• The audiobook, in its modern form, was created in the 1930s to assist the blind community, World War I veterans and others unable to engage in Sustained Silent Reading (SSR). This dissertation investigates exactly how the audiobook and, to a lesser extent, the podcast have been received and celebrated by the world of library and information science (LIS). Original to this dissertation are the concepts of a festive direction and a clinical direction in LIS which have shaped the collections of the American library. This alternative history of library science also explores how the fractured development of Christianity played a surprising role in shaping audio literature.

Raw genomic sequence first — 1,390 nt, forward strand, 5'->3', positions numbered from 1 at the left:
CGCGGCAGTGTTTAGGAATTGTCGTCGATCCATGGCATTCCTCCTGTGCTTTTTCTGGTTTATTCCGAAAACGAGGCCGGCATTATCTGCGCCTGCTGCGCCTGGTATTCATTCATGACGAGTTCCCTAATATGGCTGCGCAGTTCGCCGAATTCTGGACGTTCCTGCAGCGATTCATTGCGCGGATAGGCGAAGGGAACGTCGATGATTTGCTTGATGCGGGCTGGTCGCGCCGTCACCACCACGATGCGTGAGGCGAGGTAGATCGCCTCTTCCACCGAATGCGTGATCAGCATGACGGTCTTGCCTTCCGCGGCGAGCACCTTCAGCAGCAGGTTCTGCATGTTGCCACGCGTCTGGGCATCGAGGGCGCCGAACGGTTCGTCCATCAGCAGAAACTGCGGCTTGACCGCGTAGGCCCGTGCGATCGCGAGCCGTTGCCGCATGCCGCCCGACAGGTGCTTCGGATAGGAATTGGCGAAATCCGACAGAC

Underpinning this research is a survey of how American public and membership libraries are leveraging the audiobook and the podcast in order to diversify their services. Other prosocial actions are assessed in the institutional quest to attract and maintain patronage. This research will benefit library managers and catalogers in the American library who are attempting to speak to new demographics.